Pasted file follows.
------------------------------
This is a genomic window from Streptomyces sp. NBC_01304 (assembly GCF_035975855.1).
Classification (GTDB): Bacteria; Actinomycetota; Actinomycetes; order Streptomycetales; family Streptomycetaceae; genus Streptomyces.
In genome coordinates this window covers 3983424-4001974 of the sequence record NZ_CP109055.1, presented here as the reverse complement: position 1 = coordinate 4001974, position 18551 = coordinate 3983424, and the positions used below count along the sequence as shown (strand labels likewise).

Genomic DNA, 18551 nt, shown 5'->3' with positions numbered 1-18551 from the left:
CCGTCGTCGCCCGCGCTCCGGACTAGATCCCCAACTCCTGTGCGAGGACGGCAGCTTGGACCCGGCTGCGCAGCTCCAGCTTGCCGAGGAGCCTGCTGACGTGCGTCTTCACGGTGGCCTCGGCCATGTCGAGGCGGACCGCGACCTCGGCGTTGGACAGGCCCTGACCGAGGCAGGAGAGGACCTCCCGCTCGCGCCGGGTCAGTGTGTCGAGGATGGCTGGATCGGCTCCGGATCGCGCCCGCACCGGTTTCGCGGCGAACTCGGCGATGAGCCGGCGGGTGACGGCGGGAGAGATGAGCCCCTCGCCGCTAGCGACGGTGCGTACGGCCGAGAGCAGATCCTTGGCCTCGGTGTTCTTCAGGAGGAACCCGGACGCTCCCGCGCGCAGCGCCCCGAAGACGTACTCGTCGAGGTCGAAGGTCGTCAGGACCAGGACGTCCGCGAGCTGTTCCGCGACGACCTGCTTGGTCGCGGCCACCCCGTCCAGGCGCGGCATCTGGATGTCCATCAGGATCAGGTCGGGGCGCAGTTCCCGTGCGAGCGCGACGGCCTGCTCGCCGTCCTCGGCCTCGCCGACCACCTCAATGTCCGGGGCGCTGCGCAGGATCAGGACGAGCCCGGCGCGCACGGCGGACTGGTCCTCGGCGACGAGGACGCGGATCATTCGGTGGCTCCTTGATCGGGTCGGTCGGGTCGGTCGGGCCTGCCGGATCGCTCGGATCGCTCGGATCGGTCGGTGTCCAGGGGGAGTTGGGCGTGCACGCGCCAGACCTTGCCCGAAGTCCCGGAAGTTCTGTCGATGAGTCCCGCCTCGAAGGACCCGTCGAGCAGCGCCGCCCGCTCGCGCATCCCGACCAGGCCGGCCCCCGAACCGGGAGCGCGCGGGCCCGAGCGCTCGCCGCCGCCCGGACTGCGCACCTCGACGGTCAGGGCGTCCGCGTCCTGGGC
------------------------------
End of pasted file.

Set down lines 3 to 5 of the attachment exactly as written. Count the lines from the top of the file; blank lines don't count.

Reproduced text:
In genome coordinates this window covers 3983424-4001974 of the sequence record NZ_CP109055.1, presented here as the reverse complement: position 1 = coordinate 4001974, position 18551 = coordinate 3983424, and the positions used below count along the sequence as shown (strand labels likewise).

Genomic DNA, 18551 nt, shown 5'->3' with positions numbered 1-18551 from the left:
CCGTCGTCGCCCGCGCTCCGGACTAGATCCCCAACTCCTGTGCGAGGACGGCAGCTTGGACCCGGCTGCGCAGCTCCAGCTTGCCGAGGAGCCTGCTGACGTGCGTCTTCACGGTGGCCTCGGCCATGTCGAGGCGGACCGCGACCTCGGCGTTGGACAGGCCCTGACCGAGGCAGGAGAGGACCTCCCGCTCGCGCCGGGTCAGTGTGTCGAGGATGGCTGGATCGGCTCCGGATCGCGCCCGCACCGGTTTCGCGGCGAACTCGGCGATGAGCCGGCGGGTGACGGCGGGAGAGATGAGCCCCTCGCCGCTAGCGACGGTGCGTACGGCCGAGAGCAGATCCTTGGCCTCGGTGTTCTTCAGGAGGAACCCGGACGCTCCCGCGCGCAGCGCCCCGAAGACGTACTCGTCGAGGTCGAAGGTCGTCAGGACCAGGACGTCCGCGAGCTGTTCCGCGACGACCTGCTTGGTCGCGGCCACCCCGTCCAGGCGCGGCATCTGGATGTCCATCAGGATCAGGTCGGGGCGCAGTTCCCGTGCGAGCGCGACGGCCTGCTCGCCGTCCTCGGCCTCGCCGACCACCTCAATGTCCGGGGCGCTGCGCAGGATCAGGACGAGCCCGGCGCGCACGGCGGACTGGTCCTCGGCGACGAGGACGCGGATCATTCGGTGGCTCCTTGATCGGGTCGGTCGGGTCGGTCGGGCCTGCCGGATCGCTCGGATCGCTCGGATCGGTCGGTGTCCAGGGGGAGTTGGGCGTGCACGCGCCAGACCTTGCCCGAAGTCCCGGAAGTTCTGTCGATGAGTCCCGCCTCGAAGGACCCGTCGAGCAGCGCCGCCCGCTCGCGCATCCCGACCAGGCCGGCCCCCGAACCGGGAGCGCGCGGGCCCGAGCGCTCGCCGCCGCCCGGACTGCGCACCTCGACGGTCAGGGCGTCCGCGTCCTGGGC